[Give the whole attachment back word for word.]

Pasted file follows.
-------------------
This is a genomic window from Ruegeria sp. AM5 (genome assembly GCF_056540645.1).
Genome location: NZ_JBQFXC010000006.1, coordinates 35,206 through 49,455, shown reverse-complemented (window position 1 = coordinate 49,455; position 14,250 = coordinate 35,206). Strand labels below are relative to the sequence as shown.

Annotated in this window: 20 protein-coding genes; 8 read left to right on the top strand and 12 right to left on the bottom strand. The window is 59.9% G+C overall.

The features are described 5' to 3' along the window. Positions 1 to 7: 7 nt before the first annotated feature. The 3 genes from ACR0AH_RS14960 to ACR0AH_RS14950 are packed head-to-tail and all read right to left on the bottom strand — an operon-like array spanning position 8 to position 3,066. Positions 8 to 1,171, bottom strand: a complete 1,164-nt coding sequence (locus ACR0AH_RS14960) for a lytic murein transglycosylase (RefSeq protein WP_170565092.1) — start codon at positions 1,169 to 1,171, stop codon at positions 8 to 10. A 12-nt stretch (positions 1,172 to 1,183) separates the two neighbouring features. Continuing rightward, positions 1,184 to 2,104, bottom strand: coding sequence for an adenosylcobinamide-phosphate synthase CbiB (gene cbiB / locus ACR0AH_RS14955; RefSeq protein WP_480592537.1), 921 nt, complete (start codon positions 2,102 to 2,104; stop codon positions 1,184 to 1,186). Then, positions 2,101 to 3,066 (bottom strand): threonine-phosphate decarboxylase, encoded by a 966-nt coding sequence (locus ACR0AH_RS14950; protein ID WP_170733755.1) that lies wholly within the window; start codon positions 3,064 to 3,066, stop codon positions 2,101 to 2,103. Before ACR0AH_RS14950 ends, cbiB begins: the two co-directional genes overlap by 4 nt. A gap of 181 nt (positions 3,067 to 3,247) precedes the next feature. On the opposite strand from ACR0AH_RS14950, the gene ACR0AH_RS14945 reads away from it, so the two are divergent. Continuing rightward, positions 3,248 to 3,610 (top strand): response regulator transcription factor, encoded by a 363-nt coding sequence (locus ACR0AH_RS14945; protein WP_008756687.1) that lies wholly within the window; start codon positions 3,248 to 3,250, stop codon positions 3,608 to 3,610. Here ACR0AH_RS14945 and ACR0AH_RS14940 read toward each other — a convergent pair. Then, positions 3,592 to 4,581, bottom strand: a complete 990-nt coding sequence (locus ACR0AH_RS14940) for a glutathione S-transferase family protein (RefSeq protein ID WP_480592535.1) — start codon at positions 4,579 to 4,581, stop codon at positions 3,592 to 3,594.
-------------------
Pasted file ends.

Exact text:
This is a genomic window from Ruegeria sp. AM5 (genome assembly GCF_056540645.1).
Genome location: NZ_JBQFXC010000006.1, coordinates 35,206 through 49,455, shown reverse-complemented (window position 1 = coordinate 49,455; position 14,250 = coordinate 35,206). Strand labels below are relative to the sequence as shown.

Annotated in this window: 20 protein-coding genes; 8 read left to right on the top strand and 12 right to left on the bottom strand. The window is 59.9% G+C overall.

The features are described 5' to 3' along the window. Positions 1 to 7: 7 nt before the first annotated feature. The 3 genes from ACR0AH_RS14960 to ACR0AH_RS14950 are packed head-to-tail and all read right to left on the bottom strand — an operon-like array spanning position 8 to position 3,066. Positions 8 to 1,171, bottom strand: a complete 1,164-nt coding sequence (locus ACR0AH_RS14960) for a lytic murein transglycosylase (RefSeq protein WP_170565092.1) — start codon at positions 1,169 to 1,171, stop codon at positions 8 to 10. A 12-nt stretch (positions 1,172 to 1,183) separates the two neighbouring features. Continuing rightward, positions 1,184 to 2,104, bottom strand: coding sequence for an adenosylcobinamide-phosphate synthase CbiB (gene cbiB / locus ACR0AH_RS14955; RefSeq protein WP_480592537.1), 921 nt, complete (start codon positions 2,102 to 2,104; stop codon positions 1,184 to 1,186). Then, positions 2,101 to 3,066 (bottom strand): threonine-phosphate decarboxylase, encoded by a 966-nt coding sequence (locus ACR0AH_RS14950; protein ID WP_170733755.1) that lies wholly within the window; start codon positions 3,064 to 3,066, stop codon positions 2,101 to 2,103. Before ACR0AH_RS14950 ends, cbiB begins: the two co-directional genes overlap by 4 nt. A gap of 181 nt (positions 3,067 to 3,247) precedes the next feature. On the opposite strand from ACR0AH_RS14950, the gene ACR0AH_RS14945 reads away from it, so the two are divergent. Continuing rightward, positions 3,248 to 3,610 (top strand): response regulator transcription factor, encoded by a 363-nt coding sequence (locus ACR0AH_RS14945; protein WP_008756687.1) that lies wholly within the window; start codon positions 3,248 to 3,250, stop codon positions 3,608 to 3,610. Here ACR0AH_RS14945 and ACR0AH_RS14940 read toward each other — a convergent pair. Then, positions 3,592 to 4,581, bottom strand: a complete 990-nt coding sequence (locus ACR0AH_RS14940) for a glutathione S-transferase family protein (RefSeq protein ID WP_480592535.1) — start codon at positions 4,579 to 4,581, stop codon at positions 3,592 to 3,594.